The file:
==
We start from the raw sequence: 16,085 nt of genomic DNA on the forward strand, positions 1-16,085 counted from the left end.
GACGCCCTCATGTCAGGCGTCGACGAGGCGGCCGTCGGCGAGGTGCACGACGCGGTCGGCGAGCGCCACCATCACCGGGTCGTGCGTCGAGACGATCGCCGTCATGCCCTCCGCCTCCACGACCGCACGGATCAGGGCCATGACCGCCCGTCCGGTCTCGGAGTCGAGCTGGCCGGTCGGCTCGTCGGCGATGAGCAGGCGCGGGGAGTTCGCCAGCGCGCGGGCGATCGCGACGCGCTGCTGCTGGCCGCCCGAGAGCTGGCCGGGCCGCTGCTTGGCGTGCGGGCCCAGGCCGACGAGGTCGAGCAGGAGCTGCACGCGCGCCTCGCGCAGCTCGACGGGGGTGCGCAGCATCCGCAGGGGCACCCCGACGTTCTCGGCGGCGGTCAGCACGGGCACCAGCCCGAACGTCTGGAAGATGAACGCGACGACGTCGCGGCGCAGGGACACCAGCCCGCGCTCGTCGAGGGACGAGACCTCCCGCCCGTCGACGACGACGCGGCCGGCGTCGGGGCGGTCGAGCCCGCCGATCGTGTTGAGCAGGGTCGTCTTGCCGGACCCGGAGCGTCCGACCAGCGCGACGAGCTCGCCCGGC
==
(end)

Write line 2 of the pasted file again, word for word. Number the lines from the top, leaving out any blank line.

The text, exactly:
GACGCCCTCATGTCAGGCGTCGACGAGGCGGCCGTCGGCGAGGTGCACGACGCGGTCGGCGAGCGCCACCATCACCGGGTCGTGCGTCGAGACGATCGCCGTCATGCCCTCCGCCTCCACGACCGCACGGATCAGGGCCATGACCGCCCGTCCGGTCTCGGAGTCGAGCTGGCCGGTCGGCTCGTCGGCGATGAGCAGGCGCGGGGAGTTCGCCAGCGCGCGGGCGATCGCGACGCGCTGCTGCTGGCCGCCCGAGAGCTGGCCGGGCCGCTGCTTGGCGTGCGGGCCCAGGCCGACGAGGTCGAGCAGGAGCTGCACGCGCGCCTCGCGCAGCTCGACGGGGGTGCGCAGCATCCGCAGGGGCACCCCGACGTTCTCGGCGGCGGTCAGCACGGGCACCAGCCCGAACGTCTGGAAGATGAACGCGACGACGTCGCGGCGCAGGGACACCAGCCCGCGCTCGTCGAGGGACGAGACCTCCCGCCCGTCGACGACGACGCGGCCGGCGTCGGGGCGGTCGAGCCCGCCGATCGTGTTGAGCAGGGTCGTCTTGCCGGACCCGGAGCGTCCGACCAGCGCGACGAGCTCGCCCGGC